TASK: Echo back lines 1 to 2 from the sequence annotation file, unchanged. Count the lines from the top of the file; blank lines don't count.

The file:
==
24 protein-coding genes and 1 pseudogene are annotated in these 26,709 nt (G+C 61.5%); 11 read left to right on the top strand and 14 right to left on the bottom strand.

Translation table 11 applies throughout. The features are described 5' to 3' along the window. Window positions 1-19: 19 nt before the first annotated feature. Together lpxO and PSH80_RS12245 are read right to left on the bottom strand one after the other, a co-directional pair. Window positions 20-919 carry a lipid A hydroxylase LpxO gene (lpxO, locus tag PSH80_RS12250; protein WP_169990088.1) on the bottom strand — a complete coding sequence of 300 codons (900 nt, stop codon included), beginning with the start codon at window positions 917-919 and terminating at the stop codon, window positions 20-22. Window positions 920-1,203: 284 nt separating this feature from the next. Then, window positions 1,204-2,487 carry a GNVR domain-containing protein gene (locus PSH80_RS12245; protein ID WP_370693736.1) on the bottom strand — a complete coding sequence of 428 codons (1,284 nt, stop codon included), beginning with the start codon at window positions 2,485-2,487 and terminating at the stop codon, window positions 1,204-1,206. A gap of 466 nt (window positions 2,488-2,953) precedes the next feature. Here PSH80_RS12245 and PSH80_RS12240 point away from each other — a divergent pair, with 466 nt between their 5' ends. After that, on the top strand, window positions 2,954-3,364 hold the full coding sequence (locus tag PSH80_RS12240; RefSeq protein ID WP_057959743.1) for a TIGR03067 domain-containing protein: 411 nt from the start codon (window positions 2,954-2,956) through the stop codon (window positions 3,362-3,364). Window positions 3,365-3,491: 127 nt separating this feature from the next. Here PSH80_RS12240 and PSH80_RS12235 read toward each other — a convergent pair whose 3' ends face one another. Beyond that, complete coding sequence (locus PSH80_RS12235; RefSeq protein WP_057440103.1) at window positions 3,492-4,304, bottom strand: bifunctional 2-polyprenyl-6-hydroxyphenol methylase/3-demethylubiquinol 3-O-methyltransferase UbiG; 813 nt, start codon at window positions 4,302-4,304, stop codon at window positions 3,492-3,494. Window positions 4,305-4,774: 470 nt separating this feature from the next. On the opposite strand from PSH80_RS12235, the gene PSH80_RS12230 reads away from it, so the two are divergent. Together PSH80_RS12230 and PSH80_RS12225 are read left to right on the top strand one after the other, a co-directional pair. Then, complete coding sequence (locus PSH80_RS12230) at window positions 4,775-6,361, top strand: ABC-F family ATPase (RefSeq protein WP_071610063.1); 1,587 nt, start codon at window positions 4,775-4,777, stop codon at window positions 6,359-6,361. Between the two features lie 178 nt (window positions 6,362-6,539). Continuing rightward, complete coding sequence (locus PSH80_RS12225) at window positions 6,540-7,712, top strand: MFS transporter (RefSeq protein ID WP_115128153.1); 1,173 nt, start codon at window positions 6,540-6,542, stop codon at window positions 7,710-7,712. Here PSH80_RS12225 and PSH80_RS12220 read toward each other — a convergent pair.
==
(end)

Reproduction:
24 protein-coding genes and 1 pseudogene are annotated in these 26,709 nt (G+C 61.5%); 11 read left to right on the top strand and 14 right to left on the bottom strand.

Translation table 11 applies throughout. The features are described 5' to 3' along the window. Window positions 1-19: 19 nt before the first annotated feature. Together lpxO and PSH80_RS12245 are read right to left on the bottom strand one after the other, a co-directional pair. Window positions 20-919 carry a lipid A hydroxylase LpxO gene (lpxO, locus tag PSH80_RS12250; protein WP_169990088.1) on the bottom strand — a complete coding sequence of 300 codons (900 nt, stop codon included), beginning with the start codon at window positions 917-919 and terminating at the stop codon, window positions 20-22. Window positions 920-1,203: 284 nt separating this feature from the next. Then, window positions 1,204-2,487 carry a GNVR domain-containing protein gene (locus PSH80_RS12245; protein ID WP_370693736.1) on the bottom strand — a complete coding sequence of 428 codons (1,284 nt, stop codon included), beginning with the start codon at window positions 2,485-2,487 and terminating at the stop codon, window positions 1,204-1,206. A gap of 466 nt (window positions 2,488-2,953) precedes the next feature. Here PSH80_RS12245 and PSH80_RS12240 point away from each other — a divergent pair, with 466 nt between their 5' ends. After that, on the top strand, window positions 2,954-3,364 hold the full coding sequence (locus tag PSH80_RS12240; RefSeq protein ID WP_057959743.1) for a TIGR03067 domain-containing protein: 411 nt from the start codon (window positions 2,954-2,956) through the stop codon (window positions 3,362-3,364). Window positions 3,365-3,491: 127 nt separating this feature from the next. Here PSH80_RS12240 and PSH80_RS12235 read toward each other — a convergent pair whose 3' ends face one another. Beyond that, complete coding sequence (locus PSH80_RS12235; RefSeq protein WP_057440103.1) at window positions 3,492-4,304, bottom strand: bifunctional 2-polyprenyl-6-hydroxyphenol methylase/3-demethylubiquinol 3-O-methyltransferase UbiG; 813 nt, start codon at window positions 4,302-4,304, stop codon at window positions 3,492-3,494. Window positions 4,305-4,774: 470 nt separating this feature from the next. On the opposite strand from PSH80_RS12235, the gene PSH80_RS12230 reads away from it, so the two are divergent. Together PSH80_RS12230 and PSH80_RS12225 are read left to right on the top strand one after the other, a co-directional pair. Then, complete coding sequence (locus PSH80_RS12230) at window positions 4,775-6,361, top strand: ABC-F family ATPase (RefSeq protein WP_071610063.1); 1,587 nt, start codon at window positions 4,775-4,777, stop codon at window positions 6,359-6,361. Between the two features lie 178 nt (window positions 6,362-6,539). Continuing rightward, complete coding sequence (locus PSH80_RS12225) at window positions 6,540-7,712, top strand: MFS transporter (RefSeq protein ID WP_115128153.1); 1,173 nt, start codon at window positions 6,540-6,542, stop codon at window positions 7,710-7,712. Here PSH80_RS12225 and PSH80_RS12220 read toward each other — a convergent pair.